Muslims here pray for safe homecoming of 22 hostages
With police officers standing guard nearby, a textile merchant got down on his knees at the only mosque in Korea and prayed for the safety of the hostages being held captive in Afghanistan.
A few minutes later, the 50-year-old Nigerian said he’s lived in Korea five months and had never felt sorrier for the people of this country.
“It is very sad,” said the man, who asked to be identified only by his family name Hussein, as he walked down the steps of the mosque along with scores of other Muslims. “It’s against the rules of Islam to kill innocent people. Islam is peace. No one can kill.”
Hussein attended a special service at the Itaewon mosque on Friday calling for the safe release of 22 Korean hostages being held by Taliban militants in Afghanistan.
The militants killed Pastor Bae Hyung-kyu, the leader of the volunteers, on Wednesday.
“I know every Muslim in Korea is praying for the bereaved family,” Hussein said, “and we pray for the Korean hostages to be released. I have no doubt God will respond to everybody’s prayer for them to be released very soon.”
Eleven days have passed since a group of Korean Christians, mostly volunteer workers, traveling on a bus from Kabul to Kandahar in southern Afghanistan was seized by the Taliban.
About 600 Muslims gathered at the 1 p.m. service Friday. That same day, the Korea Muslim Federation, the country’s only Islamic organization, issued a statement calling for the immediate release of the people in Afghanistan.
“We, the Muslims in Korea, express our deepest condolences to the Korean victim in Afghanistan and share his family’s sense of bereavement ... The Korea Muslim Federation strongly demands that the Korean hostages be released and is appealing for their safe return,” the statement said.
The federation, with 140,000 members, released its first statement calling on the insurgents to free the Koreans a week ago today.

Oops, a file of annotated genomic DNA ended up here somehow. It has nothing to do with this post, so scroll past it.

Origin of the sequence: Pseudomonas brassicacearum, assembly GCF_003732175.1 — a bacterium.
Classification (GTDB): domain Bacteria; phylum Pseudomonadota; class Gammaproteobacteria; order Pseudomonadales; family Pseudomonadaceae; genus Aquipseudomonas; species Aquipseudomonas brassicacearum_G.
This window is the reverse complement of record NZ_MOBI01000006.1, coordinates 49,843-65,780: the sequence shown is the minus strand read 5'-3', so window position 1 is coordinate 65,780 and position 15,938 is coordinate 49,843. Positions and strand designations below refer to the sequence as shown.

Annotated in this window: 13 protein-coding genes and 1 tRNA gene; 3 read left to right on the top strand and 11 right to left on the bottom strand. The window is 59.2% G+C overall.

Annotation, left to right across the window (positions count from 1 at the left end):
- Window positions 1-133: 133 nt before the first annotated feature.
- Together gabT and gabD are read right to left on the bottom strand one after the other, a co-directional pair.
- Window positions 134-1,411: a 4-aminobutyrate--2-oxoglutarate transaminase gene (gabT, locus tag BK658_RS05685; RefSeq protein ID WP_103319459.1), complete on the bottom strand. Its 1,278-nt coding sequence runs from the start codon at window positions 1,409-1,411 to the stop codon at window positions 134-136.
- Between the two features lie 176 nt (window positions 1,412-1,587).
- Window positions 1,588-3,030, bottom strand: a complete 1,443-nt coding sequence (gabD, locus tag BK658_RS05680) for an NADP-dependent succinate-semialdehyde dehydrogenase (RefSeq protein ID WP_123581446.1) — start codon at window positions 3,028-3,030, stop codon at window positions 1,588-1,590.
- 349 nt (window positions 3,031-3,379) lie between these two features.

Because some threats toward Muslims have been reported recently, the Yongsan Police Precinct assigned two officers to patrol the grounds inside the mosque and two officers to stand guard outside the main entrance. At times, riot police have been dispatched to watch over the mosque.
According to Kim Jin-kuk, one of the dispatched police officers, some Koreans have called in and threatened to blow up the Muslim mosque, but there have been no incidents so far.
“Some Muslims here said they are worried about a ‘reverse terrorist attack,’ but there has been no violence against them,” Kim said, while patrolling inside the mosque.
Abdulrashid Waesoho, 61, an Islamic missionary from Thailand, said the Muslim community in Korea is worried about a backlash.
“This might work more against us ― we are worried,” he said.
The missionary said he had never heard of any big crimes committed by Korean Muslims during the 25 years he has lived in Korea. He said he wished Koreans would understand that most Muslims are innocent and good citizens.
By Moon Gwang-lip Staff Writer [email@example.com]
More in Social Affairs
New virus cases reach two-week high as concerns grow
Hoping to fail
Case wrapped up on famous serial killings of 1980s
Jump in Gwangju Covid-19 cases worries health officials
Choo shuts down prosecutor general's probe